The European Union (EU) defines a number of specific common rules for honey supplementing the legislation applicable to foodstuffs. These rules concern the composition and definition of honey, sales names, labelling, presentation and information on origin.
Council Directive 2001/110/EC of 20 December 2001 relating to honey.
This Directive establishes common rules concerning the composition and definition of honey. Furthermore, it specifies the different types of products which can be placed on the market under appropriate names, as well as the rules concerning labelling, presentation and information on origin.
Honey is the natural sweet substance produced by Apis mellifera bees from the nectar of plants or from secretions of living parts of plants or excretions of plant-sucking insects on the living parts of plants, which the bees collect, transform by combining with specific substances of their own, deposit, dehydrate, store and leave in honeycombs to ripen and mature.
When placed on the market as honey or used in a product intended for human consumption, honey must meet the composition criteria set out in Annex II to this Directive.
This Directive supplements the general rules relating to the labelling of foodstuffs as provided for in Directive 2000/13/EC by requiring that essential consumer information is included on the labelling. In particular, the labelling must include the country of origin of the honey (with a degree of flexibility for a blend of honeys from different origins), and the product names as set out in Annex I. However, these names may be replaced in certain cases by the simple product name ‘honey’ (except in the case of ‘filtered honey’, ‘comb honey’, ‘chunk honey or cut comb in honey’ or ‘baker’s honey’).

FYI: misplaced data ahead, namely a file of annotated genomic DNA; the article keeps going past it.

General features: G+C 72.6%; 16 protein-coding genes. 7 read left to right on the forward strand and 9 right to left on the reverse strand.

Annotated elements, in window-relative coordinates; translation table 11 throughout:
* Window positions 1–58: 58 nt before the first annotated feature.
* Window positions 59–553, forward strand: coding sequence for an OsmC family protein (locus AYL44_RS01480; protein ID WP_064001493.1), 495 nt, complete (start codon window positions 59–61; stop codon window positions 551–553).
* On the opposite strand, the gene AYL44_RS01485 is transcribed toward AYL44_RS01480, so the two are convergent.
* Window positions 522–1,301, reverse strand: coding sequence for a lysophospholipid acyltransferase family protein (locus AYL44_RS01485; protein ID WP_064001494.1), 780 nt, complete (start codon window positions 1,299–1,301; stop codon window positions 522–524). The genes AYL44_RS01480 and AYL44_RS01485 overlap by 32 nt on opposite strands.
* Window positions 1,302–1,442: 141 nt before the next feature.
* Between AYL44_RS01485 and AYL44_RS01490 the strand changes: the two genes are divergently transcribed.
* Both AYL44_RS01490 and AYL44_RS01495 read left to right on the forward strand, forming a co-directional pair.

Information on regional, territorial or topographical origin, or on floral or vegetable origin, or on specific quality criteria may supplement this labelling (except for ‘filtered honey’ and ‘baker’s honey’).
Directive 2001/110/EC is the last in a series of five vertical directives in the field of foodstuffs submitted by the Commission in June 1996 as part of a simplification exercise. The other Directives concern preserved milk, certain sugars, fruit juices and jams.
Directive 2001/110/EC repeals Directive 74/409/EEC from 1 August 2003.
|Act||Date ofhentry into force||Deadline for transposition in the Member States||Official Journal|
OJ L 10 of 12.1.2002